I am baffled
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  1. #1
    Sidewinder
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    I am baffled

    Okay I need a little help or suggestions on this problem.

    I have a Remlin 1894 and before anyone starts I have no complaints with workmanship or accuracy with it.
    What has me baffled is ammo related I hope. I reload my ammo and about 1 out of 4 rounds are misfires. The primers are struck just no ignition. I have to try them 2 or 3 times before they fire. Issue points to hammer spring or primers.
    I bought factory ammo and not one misfire or light primer strike. It fires religiously. I even added a washer to the hammer spring just to eliminate that variable, but same results.
    I use the same type of primers and some from the same package in reloads for my 45/70 and T4. Not one misfire. I even changed the primers over from CCI to Winchester. Same results.
    I even loaded 25 rounds and did not sit the primers or bullets quiet as deep just to try and eliminate head space and too deep of primers. Heck I even changed bullets from 240 gr to 270 gr. Checked the rounds with a caliper against factory ammo and every thing measured the same.

    so any suggestions or input


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  2. #2
    Deadeye
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    Pull the bolt.
    How far does firing pin protrude fully forward ? (0.055"-0.060")

    ps: Always seat the primer fully home. Don't worry about headspace
    Last edited by mehavey; 05-21-2020 at 10:50 AM.

  3. #3
    Gun Wizard
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    I may be off base here but are you using the same primers for 45-70, 444 and 44 mag? The 45-70 and 444 would use large rifle primers, the 44 would use large pistol primers.

    Seat all primers to the bottom, if they aren’t solid they won’t ignite as well.


    I agree above with checking firing pin protrusion.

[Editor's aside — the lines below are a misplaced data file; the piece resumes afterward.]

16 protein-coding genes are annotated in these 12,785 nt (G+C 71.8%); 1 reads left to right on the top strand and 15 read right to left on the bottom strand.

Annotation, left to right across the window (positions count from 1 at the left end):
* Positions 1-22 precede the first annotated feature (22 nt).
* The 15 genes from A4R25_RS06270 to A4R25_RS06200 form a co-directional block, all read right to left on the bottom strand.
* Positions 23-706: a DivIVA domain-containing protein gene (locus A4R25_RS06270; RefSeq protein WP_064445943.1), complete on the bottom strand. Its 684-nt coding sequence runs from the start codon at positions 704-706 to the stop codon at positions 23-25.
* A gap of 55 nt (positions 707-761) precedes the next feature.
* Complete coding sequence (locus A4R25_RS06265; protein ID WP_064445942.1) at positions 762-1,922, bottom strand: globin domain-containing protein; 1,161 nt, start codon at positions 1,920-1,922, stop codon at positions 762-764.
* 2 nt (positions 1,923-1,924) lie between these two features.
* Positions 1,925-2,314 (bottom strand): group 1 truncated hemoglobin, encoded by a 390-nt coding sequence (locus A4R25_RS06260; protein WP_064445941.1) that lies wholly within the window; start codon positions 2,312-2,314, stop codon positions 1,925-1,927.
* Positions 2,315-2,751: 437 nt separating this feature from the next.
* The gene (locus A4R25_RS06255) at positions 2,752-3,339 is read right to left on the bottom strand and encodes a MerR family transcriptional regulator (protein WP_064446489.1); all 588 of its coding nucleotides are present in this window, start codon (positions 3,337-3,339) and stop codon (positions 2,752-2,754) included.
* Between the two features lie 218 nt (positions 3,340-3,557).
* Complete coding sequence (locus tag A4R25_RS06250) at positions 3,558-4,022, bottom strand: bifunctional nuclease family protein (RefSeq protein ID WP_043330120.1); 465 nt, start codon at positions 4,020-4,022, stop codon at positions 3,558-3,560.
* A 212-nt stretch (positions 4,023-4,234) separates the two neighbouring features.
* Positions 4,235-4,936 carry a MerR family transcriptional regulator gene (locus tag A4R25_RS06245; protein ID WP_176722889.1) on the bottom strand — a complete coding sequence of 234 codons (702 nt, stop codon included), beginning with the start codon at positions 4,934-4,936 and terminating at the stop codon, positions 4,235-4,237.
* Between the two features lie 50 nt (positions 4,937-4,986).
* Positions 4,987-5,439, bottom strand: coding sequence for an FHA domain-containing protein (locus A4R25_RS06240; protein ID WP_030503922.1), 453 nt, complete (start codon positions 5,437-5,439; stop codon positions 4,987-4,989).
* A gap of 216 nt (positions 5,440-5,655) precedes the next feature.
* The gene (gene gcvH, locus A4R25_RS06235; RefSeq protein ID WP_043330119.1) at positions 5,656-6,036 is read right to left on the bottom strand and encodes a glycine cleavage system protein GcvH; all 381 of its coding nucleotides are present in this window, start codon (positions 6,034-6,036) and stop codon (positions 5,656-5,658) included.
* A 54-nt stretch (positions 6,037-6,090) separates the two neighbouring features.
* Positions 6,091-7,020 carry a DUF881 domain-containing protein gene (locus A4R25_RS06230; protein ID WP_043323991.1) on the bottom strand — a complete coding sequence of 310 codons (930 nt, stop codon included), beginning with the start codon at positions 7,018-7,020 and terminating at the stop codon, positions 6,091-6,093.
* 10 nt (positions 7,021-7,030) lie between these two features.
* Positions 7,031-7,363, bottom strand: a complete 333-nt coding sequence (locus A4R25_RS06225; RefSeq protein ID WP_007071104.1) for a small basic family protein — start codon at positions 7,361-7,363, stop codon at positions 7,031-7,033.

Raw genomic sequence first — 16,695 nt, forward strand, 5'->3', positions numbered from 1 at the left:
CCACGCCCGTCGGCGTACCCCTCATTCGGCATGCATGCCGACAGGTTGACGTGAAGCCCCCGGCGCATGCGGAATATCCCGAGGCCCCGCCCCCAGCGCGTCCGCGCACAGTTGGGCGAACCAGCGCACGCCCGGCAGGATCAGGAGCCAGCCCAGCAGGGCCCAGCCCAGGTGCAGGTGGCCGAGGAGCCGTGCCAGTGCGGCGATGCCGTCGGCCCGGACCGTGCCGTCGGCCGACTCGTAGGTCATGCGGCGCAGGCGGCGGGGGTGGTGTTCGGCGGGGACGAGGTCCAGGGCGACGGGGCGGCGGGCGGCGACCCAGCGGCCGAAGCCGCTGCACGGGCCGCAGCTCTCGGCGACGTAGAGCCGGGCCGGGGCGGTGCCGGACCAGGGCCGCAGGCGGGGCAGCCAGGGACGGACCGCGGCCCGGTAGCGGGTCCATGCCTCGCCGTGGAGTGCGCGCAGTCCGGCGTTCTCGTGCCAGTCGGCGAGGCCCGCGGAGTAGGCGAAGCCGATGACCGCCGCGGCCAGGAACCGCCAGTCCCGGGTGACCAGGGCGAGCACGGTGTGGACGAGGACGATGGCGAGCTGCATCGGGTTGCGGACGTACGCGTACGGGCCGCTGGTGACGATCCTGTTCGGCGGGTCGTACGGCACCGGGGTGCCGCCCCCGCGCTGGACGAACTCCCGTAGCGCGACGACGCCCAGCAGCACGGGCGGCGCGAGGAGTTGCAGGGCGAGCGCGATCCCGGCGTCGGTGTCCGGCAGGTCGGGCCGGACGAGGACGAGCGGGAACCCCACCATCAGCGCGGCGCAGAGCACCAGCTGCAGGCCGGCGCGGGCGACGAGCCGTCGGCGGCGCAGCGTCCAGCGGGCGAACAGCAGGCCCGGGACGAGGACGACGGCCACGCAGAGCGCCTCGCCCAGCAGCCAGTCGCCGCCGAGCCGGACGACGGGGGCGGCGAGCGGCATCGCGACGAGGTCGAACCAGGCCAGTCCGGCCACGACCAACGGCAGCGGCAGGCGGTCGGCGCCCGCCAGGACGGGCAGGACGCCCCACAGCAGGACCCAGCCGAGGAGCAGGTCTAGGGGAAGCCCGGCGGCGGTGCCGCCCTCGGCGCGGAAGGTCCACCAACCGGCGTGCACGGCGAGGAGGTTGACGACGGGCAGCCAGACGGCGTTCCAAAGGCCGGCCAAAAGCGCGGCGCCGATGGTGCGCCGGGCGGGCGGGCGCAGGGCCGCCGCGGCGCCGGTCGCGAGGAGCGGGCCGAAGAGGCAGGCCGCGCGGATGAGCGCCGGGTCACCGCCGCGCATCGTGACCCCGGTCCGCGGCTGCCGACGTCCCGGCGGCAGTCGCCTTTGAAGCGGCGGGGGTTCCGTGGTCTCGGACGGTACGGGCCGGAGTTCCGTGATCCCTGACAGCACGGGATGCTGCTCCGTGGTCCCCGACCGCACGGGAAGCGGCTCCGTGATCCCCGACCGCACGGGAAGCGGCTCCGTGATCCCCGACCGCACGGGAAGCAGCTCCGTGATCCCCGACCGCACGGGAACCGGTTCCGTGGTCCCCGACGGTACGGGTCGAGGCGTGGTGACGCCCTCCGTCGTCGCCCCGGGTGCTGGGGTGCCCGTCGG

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  5. #4
    Super Moderator
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    I notice from your post that you are using the same primers for your 1894 (I assume its chambered in 44 Mag), 45-70, and Triple-4. Are you using large rifle primers, large pistol primers, or large mag pistol primers?
    Rotary Mag Savage 99 lover
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  6. #5
    Gun Wizard
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    I'm guessing the firing pin is a tiny bit too short or the spring is too strong.
    Maineiac likes this.

  7. #6
    Gun Wizard
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    It's been a while, but ... As I recall some primers are 'harder' than others. I believe federal primers provided the best results.
    flatsneck and Maineiac like this.
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  8. #7
    Deadeye
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    Large rifle primers are taller than large pistol, and
    would likely/noticeably stand proud of the case head.
    rob42049 and Maineiac like this.

  9. #8
    Super Moderator
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    Quote Originally Posted by FirstMarlin View Post
    It's been a while, but ... As I recall some primers are 'harder' than others. I believe federal primers provided the best results.
    I believe that is true. IIRC--rifle primers can be harder than pistol primers depending on the manufacturer.
    Maineiac likes this.
    Rotary Mag Savage 99 lover
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  10. #9
    Gun Wizard
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    Sounds like a short firing pin. A few thousandths of an inch matters.
    V
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  11. #10
    Distinguished Master
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    Misfires have several potential causes.

    Too weak firing pin strike. You have increased firing pin strength with that washer.

    Firing pin not protruding enough to create a deep enough strike.

    Primer not being seated all the way. The priming pellet must be crushed against the dimpled primer and the anvil. If the primer is not seated all the way, the firing pin strike must push the primer fully into the base cup before the pellet can be crushed to create ignition.

    Headspace could be too long. The bolt stops short of holding the cartridge fully into the chamber. The firing pin strike wastes energy pushing the cartridge to a stop as it fully chambers.

    The 1894's use rimmed cartridges which headspace off their rims, not a bottle neck shoulder. The bolt position in battery is crucial.

    I'd look at firing pin protrusion, and then consider whether your rifle's in battery bolt position is correct. The easiest way to do that is with a no-go headspace guage. Lacking that, I'd add layers of Scotch tape, one at a time, to the back of a dummy cartridge until resistance to lever closure (bolt going into battery). This will also give some idea of the space available between the cartridge base and the bolt face.

    Once you find out how many layers of tape prevent the bolt going into battery, I will do the same, and we can compare the numbers. Is your 1894 a 44 mag?
    Gareth Holland and Maineiac like this.
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